A Durbin amendment for credit cards will reduce their ubiquity and do nothing to reduce inflation

One of the ways the Biden administration and the Democratic Congress have tried to deflect opprobrium for about last year’s spike in inflation has been to blame intermediaries — those entities that facilitate transactions between buyers and sellers. – for having contributed to the price increase. without providing anything of value for what he receives.

Over the past few months, he has investigated the prescription drug market, online platforms operated by big tech companies, oil and gas producers, and food delivery apps, to name a few. -ones.

Last week, Senator Durbin signaled that he was considering adding only Mastercard and Visa to this list by introducing legislation that would require credit cards to be activated with at least two unaffiliated networks, which would require the replacement of every credit card currently in circulation with a new, more expensive card for consumers. The legislation mirrors the so-called Durbin Amendment to the Dodd-Frank Act of 2010, which imposed a similar requirement on debit card transactions.

However, blaming credit cards for the high prices is little more than an exercise in political distraction: the new routing mandates will do nothing to help small merchants and would likely reduce the ability of poorer Americans to get money. credit card.

Credit card fees range from around 1-3.5% and have slowly come down over the past few years: larger retailers are able to leverage their market power and negotiate lower rates.

Large retailers welcome this legislation as it is supposed to save them money. For example, Amazon made about $340 billion in sales last year; given that roughly two-thirds of all online sales are made through credit cards, that would mean he sold around $225 billion that way. Even assuming a low rate of 1% for acceptance fees, that would mean Amazon paid $2.2 billion in fees. Halving those fees via regulatory clearance would net Amazon at least $1 billion in additional revenue.

Small businesses that have little or no market power are unlikely to see any reduction in fees.

Consumers lose out. Some of these interchange fees are used to pay the administrative costs of operating the card programs and extending credit to consumers and small businesses, but much of this money is also returned to consumers through their credit card rewards – 60% is the industry average. The most generous programs return up to 4% of all spending back to the consumer in the form of frequent flyer miles, hotel points or cash back, and for some industries or merchants this can go even higher.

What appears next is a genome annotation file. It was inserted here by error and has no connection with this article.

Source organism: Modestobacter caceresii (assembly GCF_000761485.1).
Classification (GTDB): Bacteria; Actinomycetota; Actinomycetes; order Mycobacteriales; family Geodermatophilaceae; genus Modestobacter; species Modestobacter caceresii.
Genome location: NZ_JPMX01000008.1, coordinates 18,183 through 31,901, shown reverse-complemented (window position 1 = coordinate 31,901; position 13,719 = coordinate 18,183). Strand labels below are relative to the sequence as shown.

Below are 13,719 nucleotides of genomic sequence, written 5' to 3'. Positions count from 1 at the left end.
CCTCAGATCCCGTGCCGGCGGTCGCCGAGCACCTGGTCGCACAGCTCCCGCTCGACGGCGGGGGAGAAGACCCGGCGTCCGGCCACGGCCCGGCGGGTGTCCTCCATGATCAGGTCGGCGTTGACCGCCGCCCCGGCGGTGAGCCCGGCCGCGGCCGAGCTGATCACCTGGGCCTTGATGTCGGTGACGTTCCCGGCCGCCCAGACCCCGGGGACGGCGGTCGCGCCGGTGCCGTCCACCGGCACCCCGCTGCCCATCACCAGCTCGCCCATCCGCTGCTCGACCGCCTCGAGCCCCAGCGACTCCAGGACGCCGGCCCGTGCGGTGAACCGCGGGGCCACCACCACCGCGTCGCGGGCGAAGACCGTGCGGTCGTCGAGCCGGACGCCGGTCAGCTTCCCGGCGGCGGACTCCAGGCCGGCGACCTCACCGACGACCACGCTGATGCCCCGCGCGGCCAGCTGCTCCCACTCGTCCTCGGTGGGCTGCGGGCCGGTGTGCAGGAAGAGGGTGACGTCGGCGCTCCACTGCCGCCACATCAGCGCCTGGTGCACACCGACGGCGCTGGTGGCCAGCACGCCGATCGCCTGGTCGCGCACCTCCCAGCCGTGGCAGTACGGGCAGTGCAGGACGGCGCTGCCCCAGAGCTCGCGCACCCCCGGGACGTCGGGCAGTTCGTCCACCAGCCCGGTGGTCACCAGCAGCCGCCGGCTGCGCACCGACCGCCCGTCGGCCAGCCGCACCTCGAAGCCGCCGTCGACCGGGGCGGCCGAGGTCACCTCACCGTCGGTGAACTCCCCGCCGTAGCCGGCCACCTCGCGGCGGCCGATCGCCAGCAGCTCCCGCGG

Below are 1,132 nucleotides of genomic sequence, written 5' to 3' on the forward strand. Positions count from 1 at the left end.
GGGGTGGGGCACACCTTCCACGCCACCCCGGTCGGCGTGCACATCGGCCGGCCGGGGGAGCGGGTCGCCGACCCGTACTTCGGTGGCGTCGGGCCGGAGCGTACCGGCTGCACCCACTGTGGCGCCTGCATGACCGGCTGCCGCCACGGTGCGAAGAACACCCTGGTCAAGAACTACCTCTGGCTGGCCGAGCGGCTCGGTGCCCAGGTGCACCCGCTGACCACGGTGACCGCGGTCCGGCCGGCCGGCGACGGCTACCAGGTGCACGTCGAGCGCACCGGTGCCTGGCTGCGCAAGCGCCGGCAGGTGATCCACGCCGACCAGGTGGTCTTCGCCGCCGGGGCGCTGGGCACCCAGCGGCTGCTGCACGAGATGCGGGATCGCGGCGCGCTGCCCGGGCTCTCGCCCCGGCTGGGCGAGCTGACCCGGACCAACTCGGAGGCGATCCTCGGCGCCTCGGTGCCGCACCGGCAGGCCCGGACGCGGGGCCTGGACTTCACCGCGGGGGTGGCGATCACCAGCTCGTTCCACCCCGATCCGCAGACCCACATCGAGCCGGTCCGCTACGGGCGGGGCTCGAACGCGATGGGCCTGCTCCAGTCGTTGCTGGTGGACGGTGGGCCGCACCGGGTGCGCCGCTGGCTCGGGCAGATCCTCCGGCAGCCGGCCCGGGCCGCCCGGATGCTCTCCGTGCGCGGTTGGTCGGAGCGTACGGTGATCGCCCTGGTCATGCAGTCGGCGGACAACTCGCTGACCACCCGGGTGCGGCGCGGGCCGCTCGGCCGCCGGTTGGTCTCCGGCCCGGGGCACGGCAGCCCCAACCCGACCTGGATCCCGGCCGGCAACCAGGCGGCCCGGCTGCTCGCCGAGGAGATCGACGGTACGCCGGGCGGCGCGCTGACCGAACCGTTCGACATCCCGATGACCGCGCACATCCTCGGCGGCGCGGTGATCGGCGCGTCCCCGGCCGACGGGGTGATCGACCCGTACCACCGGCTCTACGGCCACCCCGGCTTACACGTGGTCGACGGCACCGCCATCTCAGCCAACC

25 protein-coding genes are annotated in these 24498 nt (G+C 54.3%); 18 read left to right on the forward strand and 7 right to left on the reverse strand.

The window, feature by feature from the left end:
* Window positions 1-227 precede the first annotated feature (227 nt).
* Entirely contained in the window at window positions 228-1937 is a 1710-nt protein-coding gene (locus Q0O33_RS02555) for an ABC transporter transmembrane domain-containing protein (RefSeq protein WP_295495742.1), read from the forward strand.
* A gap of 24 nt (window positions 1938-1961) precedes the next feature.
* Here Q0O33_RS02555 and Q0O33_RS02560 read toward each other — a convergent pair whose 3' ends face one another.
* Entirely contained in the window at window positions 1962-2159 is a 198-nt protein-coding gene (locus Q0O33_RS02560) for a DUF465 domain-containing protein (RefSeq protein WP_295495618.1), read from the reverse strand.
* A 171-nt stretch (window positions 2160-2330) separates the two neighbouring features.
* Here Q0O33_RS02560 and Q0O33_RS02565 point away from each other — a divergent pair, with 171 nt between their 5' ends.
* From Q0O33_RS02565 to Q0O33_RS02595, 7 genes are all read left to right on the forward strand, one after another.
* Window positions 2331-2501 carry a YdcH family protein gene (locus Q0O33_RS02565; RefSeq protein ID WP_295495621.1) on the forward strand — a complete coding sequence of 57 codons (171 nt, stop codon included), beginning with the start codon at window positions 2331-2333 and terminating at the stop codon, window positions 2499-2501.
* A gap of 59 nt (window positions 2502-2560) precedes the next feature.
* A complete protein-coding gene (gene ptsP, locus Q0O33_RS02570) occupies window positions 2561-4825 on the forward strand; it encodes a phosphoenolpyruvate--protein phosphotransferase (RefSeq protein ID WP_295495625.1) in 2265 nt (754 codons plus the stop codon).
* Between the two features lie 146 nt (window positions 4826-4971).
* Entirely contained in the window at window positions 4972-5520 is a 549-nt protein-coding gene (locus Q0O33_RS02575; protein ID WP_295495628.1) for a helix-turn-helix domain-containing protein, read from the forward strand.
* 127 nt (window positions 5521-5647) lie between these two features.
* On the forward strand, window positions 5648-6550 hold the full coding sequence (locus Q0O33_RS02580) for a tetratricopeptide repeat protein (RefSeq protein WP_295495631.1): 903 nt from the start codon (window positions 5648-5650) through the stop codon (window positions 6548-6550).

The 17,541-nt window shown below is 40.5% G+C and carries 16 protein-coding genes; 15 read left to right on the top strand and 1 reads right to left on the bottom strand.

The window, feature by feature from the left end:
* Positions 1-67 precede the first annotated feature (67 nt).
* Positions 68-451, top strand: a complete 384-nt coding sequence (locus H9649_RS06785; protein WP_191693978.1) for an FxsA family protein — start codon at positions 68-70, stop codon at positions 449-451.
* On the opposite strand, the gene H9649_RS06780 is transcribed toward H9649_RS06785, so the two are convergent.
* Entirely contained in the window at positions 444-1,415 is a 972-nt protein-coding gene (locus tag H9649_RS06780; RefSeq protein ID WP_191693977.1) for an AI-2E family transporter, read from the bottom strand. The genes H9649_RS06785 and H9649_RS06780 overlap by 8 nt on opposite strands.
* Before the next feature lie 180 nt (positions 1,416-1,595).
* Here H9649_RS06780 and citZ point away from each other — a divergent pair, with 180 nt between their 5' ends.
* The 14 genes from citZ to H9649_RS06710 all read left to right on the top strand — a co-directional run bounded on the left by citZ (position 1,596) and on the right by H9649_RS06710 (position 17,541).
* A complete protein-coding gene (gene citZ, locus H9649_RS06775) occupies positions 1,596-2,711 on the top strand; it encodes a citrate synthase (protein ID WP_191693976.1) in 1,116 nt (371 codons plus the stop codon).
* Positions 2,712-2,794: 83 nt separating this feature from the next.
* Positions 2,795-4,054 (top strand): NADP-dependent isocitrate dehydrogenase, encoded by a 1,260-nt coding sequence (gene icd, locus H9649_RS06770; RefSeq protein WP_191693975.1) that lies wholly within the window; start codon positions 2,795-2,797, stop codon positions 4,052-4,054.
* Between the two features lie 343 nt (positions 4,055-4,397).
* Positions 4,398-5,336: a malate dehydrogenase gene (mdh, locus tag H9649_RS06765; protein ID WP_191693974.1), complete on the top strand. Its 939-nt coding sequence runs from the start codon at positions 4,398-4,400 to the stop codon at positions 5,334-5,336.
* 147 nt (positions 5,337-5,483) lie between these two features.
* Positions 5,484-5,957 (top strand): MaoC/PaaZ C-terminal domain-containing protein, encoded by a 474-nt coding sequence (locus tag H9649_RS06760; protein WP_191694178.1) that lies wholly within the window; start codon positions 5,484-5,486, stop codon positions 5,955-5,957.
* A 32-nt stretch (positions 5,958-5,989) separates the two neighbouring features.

Consumers have come to love their rewards cards, and for good reason: in 2020, rewards were around $60 billion, which is no simple change. Airlines and hotels particularly appreciate the program, which helps them retain customers and increase sales.

A routing mandate would work as a cap on credit card fees, as the second network would reduce costs for large merchants, and it would almost certainly mean the end of co-branded rewards cards provided by Mastercard and Visa; since Discover, American Express and other networks would be exempt from these regulations, they would likely move to jump into this void.

A bank or merchant would have little incentive to enter into a co-branded agreement with a regulated Mastercard or Visa whereas they could enter into an unregulated agreement with Amex or Discover and return more to the customer.

However, there is no reason to think that consumers will fare any better with this cap: a study I conducted with my former colleague Chris Richardson and published earlier this year found that consumers stood to lose about $17 billion because of exchange regulations, or about a third of what they receive from credit card rewards. We found little evidence that this loss would be offset by lower prices for consumers.

The settlement would also lead credit card issuers to raise the income and credit score threshold for people to get a credit card. Consumers who are at greater risk of default may no longer be profitable customers for banks and credit unions. Financial economists believe the original Durbin Amendment caused the demise of free verification and debit rewards programs, which could increase the number of households without access to credit cards. There is currently no co-branding of debit rewards from Mastercard and Visa.

The idea that the credit card industry is a static oligopoly that desperately needs more regulation is completely wrong. These days, consumers have more ways to pay for transactions than ever before and new market entrants and technologies including blockchain and Buy Now Pay Later providers have the potential to completely disrupt the market. Crippling the two largest and most efficient issuers would do little to reduce consumer costs while making it harder for low-income households to get credit.

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